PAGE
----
Financial Services Bill

Part of the debate – in the House of Commons at 7:53 pm on 30th November 2009.

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Photo of Stephen Hammond Stephen Hammond Shadow Minister (Transport) 7:53 pm, 30th November 2009

I shall come on to a couple of items of substance in relation to clauses 12 and 13 that will address that very point, but Ministers cannot talk about architecture and certain things not happening given the contents of the first four clauses. They need to be clear about the following point. Given that the new CFS is to be established, are the extra powers to be given to the FSA either needed or likely to make the FSA more effective? It is not at all clear that they will make it so.

Clause 12 on recovery and resolution plans-also known as living wills-is broadly welcomed. The Banking Act 2009 sets out the special resolution regime that allows failing banks to be transferred either to a private sector purchaser, temporary public ownership or a bridge bank. The stressful situation addressed in the Bill is less dramatic than the criteria set out in the 2009 Act. However, there is no concise or lucid definition of that stressful situation, and that needs to be provided. The explanatory notes set out-helpfully or not-the recovery plan as one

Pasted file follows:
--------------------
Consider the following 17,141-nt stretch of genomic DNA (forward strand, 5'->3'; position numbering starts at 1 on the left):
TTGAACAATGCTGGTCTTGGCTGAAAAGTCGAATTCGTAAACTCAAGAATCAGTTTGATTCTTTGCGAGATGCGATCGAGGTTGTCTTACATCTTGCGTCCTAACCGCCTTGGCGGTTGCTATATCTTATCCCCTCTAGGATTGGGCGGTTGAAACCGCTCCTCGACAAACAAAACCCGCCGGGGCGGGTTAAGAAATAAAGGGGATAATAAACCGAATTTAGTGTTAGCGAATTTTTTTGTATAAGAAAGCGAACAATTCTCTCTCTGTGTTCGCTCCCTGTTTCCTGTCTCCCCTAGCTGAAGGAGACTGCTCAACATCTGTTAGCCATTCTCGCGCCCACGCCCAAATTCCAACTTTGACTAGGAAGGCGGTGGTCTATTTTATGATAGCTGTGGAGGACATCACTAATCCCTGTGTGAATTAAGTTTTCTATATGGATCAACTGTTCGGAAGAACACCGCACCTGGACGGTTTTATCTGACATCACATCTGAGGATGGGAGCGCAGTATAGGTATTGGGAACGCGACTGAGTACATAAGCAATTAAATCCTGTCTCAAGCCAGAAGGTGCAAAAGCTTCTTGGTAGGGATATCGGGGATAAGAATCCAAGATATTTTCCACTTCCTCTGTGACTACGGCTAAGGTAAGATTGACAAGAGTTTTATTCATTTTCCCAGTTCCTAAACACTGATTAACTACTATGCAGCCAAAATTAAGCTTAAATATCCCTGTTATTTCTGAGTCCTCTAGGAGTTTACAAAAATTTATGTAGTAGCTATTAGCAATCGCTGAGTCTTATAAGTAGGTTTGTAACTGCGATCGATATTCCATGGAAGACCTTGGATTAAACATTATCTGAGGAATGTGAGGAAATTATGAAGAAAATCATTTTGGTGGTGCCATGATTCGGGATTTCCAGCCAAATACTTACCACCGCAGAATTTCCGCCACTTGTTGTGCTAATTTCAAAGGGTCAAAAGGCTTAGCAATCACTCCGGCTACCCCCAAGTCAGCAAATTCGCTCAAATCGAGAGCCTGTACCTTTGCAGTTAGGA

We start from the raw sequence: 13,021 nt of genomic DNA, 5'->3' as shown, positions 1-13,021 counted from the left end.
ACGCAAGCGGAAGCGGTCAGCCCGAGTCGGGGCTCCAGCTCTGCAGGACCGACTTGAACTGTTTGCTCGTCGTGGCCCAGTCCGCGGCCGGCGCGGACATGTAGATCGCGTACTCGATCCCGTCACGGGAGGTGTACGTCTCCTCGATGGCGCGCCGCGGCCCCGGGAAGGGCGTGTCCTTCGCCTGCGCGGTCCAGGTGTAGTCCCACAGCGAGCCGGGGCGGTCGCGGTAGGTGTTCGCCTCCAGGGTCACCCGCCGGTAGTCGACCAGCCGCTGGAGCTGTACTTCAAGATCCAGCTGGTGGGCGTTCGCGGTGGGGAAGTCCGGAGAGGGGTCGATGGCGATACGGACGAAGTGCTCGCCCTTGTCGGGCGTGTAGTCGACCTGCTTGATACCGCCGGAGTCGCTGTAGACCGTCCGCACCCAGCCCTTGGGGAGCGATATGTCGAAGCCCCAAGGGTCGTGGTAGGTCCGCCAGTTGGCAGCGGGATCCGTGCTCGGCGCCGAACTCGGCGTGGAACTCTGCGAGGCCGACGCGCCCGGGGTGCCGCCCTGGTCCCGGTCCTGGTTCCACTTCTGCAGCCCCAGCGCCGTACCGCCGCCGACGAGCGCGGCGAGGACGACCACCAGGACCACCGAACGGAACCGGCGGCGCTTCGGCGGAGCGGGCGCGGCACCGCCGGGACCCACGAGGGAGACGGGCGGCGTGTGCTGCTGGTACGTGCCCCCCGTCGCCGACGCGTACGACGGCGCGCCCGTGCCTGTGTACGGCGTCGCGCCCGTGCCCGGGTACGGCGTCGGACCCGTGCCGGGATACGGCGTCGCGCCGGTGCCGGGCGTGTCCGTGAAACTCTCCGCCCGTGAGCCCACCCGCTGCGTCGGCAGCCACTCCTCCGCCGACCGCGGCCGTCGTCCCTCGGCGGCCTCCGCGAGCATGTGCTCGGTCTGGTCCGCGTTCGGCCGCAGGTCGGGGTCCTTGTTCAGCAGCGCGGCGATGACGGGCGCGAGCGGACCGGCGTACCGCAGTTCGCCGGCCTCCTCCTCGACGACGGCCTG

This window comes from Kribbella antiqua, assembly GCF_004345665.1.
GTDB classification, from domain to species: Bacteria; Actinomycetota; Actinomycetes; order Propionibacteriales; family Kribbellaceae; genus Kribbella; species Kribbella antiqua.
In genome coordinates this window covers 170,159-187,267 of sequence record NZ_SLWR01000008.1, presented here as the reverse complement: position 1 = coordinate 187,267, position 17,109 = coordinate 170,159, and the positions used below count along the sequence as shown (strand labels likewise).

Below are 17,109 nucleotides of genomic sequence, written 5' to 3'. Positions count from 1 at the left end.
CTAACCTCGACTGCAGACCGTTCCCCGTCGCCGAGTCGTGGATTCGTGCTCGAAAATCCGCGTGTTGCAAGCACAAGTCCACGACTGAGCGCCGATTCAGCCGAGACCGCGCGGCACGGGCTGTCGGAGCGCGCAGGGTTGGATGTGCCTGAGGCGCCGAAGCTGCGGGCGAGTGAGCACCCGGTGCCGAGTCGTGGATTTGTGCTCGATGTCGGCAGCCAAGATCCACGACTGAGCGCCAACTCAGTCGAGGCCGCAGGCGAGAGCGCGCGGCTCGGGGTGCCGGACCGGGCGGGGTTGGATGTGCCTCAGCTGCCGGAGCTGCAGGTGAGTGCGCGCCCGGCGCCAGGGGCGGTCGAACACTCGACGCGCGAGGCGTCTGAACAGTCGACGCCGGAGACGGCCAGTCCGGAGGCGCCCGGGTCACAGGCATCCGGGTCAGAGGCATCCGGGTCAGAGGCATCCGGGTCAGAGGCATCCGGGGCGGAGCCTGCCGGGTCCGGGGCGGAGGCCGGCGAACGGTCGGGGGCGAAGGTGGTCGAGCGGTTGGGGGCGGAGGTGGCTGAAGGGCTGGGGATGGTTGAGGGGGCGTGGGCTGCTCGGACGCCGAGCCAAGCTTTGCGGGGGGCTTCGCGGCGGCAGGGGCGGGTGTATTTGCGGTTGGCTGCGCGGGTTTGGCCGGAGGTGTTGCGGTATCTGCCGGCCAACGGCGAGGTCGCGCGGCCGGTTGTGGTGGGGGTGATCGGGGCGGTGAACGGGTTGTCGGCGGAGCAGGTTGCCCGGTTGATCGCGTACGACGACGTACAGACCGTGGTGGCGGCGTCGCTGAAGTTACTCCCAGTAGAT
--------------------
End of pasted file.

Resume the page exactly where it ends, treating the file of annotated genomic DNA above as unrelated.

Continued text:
"which aims to reduce the likelihood of failure".

What exactly needs to be specified in that recovery plan? What exactly must an "authorised person" do? Proposed new subsection 139B of the Financial Services and Markets Act 2000 lists a lot of intentions, but very little specifics. That lack of detail is likely to undermine the good intentions behind the resolution plans.